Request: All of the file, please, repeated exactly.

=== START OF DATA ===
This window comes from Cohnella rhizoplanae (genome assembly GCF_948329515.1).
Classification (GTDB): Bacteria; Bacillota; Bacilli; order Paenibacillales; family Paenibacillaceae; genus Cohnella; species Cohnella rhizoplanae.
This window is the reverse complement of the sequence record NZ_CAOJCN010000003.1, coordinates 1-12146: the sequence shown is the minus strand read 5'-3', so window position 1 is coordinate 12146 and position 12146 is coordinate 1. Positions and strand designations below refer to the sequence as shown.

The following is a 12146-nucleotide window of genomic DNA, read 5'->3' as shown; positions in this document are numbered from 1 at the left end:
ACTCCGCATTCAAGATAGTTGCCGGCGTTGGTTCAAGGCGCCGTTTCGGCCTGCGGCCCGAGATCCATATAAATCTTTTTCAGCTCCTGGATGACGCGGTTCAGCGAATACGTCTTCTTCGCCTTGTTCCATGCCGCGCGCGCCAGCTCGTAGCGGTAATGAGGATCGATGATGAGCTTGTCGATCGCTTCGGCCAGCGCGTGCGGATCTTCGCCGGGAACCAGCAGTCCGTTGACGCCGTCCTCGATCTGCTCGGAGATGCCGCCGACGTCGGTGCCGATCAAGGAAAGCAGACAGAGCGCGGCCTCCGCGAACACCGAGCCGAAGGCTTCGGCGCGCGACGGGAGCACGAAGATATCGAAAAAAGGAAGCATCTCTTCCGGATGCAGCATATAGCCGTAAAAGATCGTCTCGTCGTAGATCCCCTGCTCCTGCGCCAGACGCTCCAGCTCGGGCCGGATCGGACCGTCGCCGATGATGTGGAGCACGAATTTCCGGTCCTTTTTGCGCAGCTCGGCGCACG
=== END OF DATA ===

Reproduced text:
This window comes from Cohnella rhizoplanae (genome assembly GCF_948329515.1).
Classification (GTDB): Bacteria; Bacillota; Bacilli; order Paenibacillales; family Paenibacillaceae; genus Cohnella; species Cohnella rhizoplanae.
This window is the reverse complement of the sequence record NZ_CAOJCN010000003.1, coordinates 1-12146: the sequence shown is the minus strand read 5'-3', so window position 1 is coordinate 12146 and position 12146 is coordinate 1. Positions and strand designations below refer to the sequence as shown.

The following is a 12146-nucleotide window of genomic DNA, read 5'->3' as shown; positions in this document are numbered from 1 at the left end:
ACTCCGCATTCAAGATAGTTGCCGGCGTTGGTTCAAGGCGCCGTTTCGGCCTGCGGCCCGAGATCCATATAAATCTTTTTCAGCTCCTGGATGACGCGGTTCAGCGAATACGTCTTCTTCGCCTTGTTCCATGCCGCGCGCGCCAGCTCGTAGCGGTAATGAGGATCGATGATGAGCTTGTCGATCGCTTCGGCCAGCGCGTGCGGATCTTCGCCGGGAACCAGCAGTCCGTTGACGCCGTCCTCGATCTGCTCGGAGATGCCGCCGACGTCGGTGCCGATCAAGGAAAGCAGACAGAGCGCGGCCTCCGCGAACACCGAGCCGAAGGCTTCGGCGCGCGACGGGAGCACGAAGATATCGAAAAAAGGAAGCATCTCTTCCGGATGCAGCATATAGCCGTAAAAGATCGTCTCGTCGTAGATCCCCTGCTCCTGCGCCAGACGCTCCAGCTCGGGCCGGATCGGACCGTCGCCGATGATGTGGAGCACGAATTTCCGGTCCTTTTTGCGCAGCTCGGCGCACG